The code of conduct is a document that provides guidelines on acceptable behaviour that individuals at work should adopt on a day to day basis.

It is important for businesses to have a code of conduct in place as it gives your employees a formal structure to follow. It keeps everything right and ensures your employees are adhering to the expectations set by the Company. 

It also serves as a public statement providing both employee and customers of a with understanding of the ethics of the company, how their data is being handled and other information and standards that might concern the public.

Usually, this code has to be accepted by new starters  because it helps companies to lay the foundation for the core company values and to maintain its standards. The code of conduct is an essential part of the employee handbook.

Contents of a Code of Conduct

The code of conduct would usually contain information on the company culture and company policies. It includes standards that employees should follow in different areas, such as your company values, dress code (if any), attendance, and IT usage. The code of conduct may also include disciplinary actions for misconduct and the privacy policy.

A good code of conduct would contain the following:

  • Company Values: These are a set of guiding principles that company holds dear and the expected behaviours of employees. How do you want employees to represent your company? For example, do you want them to have a friendly and informal approach, or perhaps you want them to communicate formally with your customers and clients? It is vital that employees are aware of these, so they can manage your expectations and represent your Company in a desirable way.

Here are some examples of some Company’s core values: 

“champion the mission, be a host, simplify, every frame matters, be a ‘cereal’ entrepreneur, and embrace the adventure.” 


Uber: We build globally, we live locally. We are customer obsessed. We celebrate differences.

  • Inappropriate Behaviour – it is vital that you inform employees of examples of  appropriate and inappropriate behaviours. For instance, some appropriate behaviours may include being honest, having a positive attitude, and open communication. Inappropriate behaviours may include bullying, swearing, and offensive comments. The disciplinary process would also be referenced if as a means of addressing any unacceptable behaviour.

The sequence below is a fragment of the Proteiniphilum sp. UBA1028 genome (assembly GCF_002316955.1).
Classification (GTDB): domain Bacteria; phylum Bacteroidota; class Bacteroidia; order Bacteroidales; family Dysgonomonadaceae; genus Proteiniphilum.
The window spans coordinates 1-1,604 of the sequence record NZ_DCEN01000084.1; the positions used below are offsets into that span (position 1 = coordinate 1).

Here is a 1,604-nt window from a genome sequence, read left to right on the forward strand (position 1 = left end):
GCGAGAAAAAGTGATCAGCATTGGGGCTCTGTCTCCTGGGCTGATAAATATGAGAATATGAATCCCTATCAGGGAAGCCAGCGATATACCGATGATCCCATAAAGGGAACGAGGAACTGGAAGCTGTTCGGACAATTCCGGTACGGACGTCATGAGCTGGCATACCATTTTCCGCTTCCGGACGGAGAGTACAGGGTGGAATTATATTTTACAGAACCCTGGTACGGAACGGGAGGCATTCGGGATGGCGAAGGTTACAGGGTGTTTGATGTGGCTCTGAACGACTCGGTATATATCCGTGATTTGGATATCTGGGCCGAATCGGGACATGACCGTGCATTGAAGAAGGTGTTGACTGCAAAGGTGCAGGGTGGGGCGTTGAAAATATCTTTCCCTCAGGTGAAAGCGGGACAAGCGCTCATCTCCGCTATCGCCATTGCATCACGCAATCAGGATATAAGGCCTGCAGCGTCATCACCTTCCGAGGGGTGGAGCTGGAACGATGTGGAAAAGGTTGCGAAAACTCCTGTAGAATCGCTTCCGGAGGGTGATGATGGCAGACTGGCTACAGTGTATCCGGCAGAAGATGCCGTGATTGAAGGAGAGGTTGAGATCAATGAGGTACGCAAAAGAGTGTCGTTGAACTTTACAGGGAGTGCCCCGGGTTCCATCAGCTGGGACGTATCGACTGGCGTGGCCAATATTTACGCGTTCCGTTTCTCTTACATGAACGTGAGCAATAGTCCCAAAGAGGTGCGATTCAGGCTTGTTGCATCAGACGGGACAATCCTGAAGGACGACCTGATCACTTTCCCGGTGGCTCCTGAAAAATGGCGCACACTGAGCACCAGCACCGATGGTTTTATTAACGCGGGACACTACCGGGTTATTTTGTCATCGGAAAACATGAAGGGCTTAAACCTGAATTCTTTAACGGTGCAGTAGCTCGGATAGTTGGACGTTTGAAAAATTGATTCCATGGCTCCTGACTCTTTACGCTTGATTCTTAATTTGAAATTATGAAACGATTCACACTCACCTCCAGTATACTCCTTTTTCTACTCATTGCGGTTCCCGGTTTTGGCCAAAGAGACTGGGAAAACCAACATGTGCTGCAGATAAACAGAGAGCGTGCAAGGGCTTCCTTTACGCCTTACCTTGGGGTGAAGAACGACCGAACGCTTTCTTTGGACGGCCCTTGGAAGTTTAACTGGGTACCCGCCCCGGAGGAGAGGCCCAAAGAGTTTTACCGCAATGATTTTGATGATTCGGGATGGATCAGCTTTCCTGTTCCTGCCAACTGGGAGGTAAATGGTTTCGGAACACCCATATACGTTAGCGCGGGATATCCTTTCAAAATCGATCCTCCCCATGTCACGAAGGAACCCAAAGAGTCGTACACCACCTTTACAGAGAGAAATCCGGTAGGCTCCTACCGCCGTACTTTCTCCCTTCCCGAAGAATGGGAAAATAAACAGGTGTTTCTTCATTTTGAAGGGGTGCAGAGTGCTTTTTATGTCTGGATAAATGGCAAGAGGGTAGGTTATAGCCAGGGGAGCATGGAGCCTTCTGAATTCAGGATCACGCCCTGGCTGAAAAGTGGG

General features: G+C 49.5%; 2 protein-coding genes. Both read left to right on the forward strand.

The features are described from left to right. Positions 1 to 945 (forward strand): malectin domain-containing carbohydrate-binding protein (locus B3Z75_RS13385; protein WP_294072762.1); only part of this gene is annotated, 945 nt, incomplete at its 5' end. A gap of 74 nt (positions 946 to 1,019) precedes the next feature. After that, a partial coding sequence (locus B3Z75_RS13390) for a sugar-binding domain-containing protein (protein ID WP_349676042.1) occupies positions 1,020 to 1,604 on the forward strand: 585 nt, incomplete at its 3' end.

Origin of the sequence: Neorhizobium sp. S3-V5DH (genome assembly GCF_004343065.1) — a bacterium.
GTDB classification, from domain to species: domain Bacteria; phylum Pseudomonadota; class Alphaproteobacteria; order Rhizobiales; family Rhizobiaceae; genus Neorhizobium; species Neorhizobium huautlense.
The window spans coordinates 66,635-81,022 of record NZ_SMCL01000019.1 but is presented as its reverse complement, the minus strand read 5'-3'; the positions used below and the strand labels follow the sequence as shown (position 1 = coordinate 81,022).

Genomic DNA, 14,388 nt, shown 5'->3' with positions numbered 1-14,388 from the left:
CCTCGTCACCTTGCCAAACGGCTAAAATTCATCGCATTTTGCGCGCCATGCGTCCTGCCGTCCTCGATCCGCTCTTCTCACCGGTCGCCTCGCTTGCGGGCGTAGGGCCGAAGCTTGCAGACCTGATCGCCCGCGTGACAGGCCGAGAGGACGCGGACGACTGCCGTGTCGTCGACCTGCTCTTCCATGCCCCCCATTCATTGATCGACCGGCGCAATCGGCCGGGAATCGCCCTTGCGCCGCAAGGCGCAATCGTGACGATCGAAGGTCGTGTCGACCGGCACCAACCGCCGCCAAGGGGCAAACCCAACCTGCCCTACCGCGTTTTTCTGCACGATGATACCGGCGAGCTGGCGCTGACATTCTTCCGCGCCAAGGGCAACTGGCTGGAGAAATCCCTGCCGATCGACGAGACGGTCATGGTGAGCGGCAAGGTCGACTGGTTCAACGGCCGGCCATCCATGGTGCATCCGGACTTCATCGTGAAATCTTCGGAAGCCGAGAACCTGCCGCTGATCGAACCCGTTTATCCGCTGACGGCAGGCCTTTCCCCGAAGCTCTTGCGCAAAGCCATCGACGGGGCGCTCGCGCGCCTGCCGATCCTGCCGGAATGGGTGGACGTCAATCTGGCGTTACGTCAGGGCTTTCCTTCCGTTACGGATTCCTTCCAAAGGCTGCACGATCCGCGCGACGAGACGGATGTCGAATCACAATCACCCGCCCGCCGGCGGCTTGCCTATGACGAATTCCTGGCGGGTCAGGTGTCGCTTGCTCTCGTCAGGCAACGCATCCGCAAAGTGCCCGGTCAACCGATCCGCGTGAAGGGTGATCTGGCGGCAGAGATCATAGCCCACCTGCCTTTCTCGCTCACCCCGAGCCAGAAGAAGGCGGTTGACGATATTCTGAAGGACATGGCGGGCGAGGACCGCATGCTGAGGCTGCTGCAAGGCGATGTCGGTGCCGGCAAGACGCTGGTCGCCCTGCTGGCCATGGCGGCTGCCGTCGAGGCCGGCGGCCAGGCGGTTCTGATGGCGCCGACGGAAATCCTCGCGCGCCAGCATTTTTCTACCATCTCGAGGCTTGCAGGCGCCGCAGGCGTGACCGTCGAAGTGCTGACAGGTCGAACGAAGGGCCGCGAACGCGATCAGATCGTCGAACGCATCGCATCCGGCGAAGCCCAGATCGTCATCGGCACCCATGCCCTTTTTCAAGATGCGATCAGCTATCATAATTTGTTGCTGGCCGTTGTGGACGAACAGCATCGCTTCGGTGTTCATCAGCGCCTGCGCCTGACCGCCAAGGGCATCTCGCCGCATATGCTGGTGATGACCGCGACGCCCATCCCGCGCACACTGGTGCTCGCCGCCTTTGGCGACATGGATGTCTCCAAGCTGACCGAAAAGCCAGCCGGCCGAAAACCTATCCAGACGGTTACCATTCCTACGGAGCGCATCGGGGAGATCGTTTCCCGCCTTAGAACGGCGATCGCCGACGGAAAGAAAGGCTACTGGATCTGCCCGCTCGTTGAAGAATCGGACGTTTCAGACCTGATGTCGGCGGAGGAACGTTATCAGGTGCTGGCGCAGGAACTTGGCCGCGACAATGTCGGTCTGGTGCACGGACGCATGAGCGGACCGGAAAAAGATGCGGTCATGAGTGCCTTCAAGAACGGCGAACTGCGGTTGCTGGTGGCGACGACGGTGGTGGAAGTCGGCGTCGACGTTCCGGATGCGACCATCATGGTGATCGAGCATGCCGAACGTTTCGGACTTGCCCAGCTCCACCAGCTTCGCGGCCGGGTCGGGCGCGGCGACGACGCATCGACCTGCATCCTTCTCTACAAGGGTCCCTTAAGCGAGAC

• Processes – your code of conduct should provide information on the processes employees should follow. For instance, for reporting bad behaviour or sickness/absence.

The Importance of a Code of Conduct

There is no underestimating the importance of a clear and concise Code of Conduct that is jargon-free. With a Code of Conduct, you are setting clear expectations of how employees should behave, to ensure a positive culture within your organisation. Employee misconduct is difficult for employers to manage, particularly if it is not clearly set out, and this is where the Code of Conduct becomes critical. It will show your expectations for the behaviours of employees, including what is acceptable and unacceptable. For instance, employees may feel that it is acceptable to make offensive jokes at work, but if this is clearly set out in your Code of Conduct, you will have this for them to refer to. This saves any confusion, as the expected behaviour is documented.

If anyone is on the receiving end of negative behaviour, such as bullying and harassment, it also provides them with information on how to deal with this and the repercussions for the person responsible, such as dismissal. Your Code of Conduct must be in line with the employment law. For instance, legislation around protected characteristics.

You must ensure that the Code of Conduct has clear, concise language that is jargon-free, and easy for employees to understand. It may also be useful to provide employees with training on aspects of the Code of Conduct that may be complex.

– Sleek HR –

For instance, making it clear what constitutes bullying and harassment, and how they should tackle this issue. Employees would usually sign off the Code of Conduct, usually during their onboarding to show that they understand the contents and that they are willing to adhere to it. Employers would then be able to refer back to this if any difficult situation arises relating to the behaviour of employees. 

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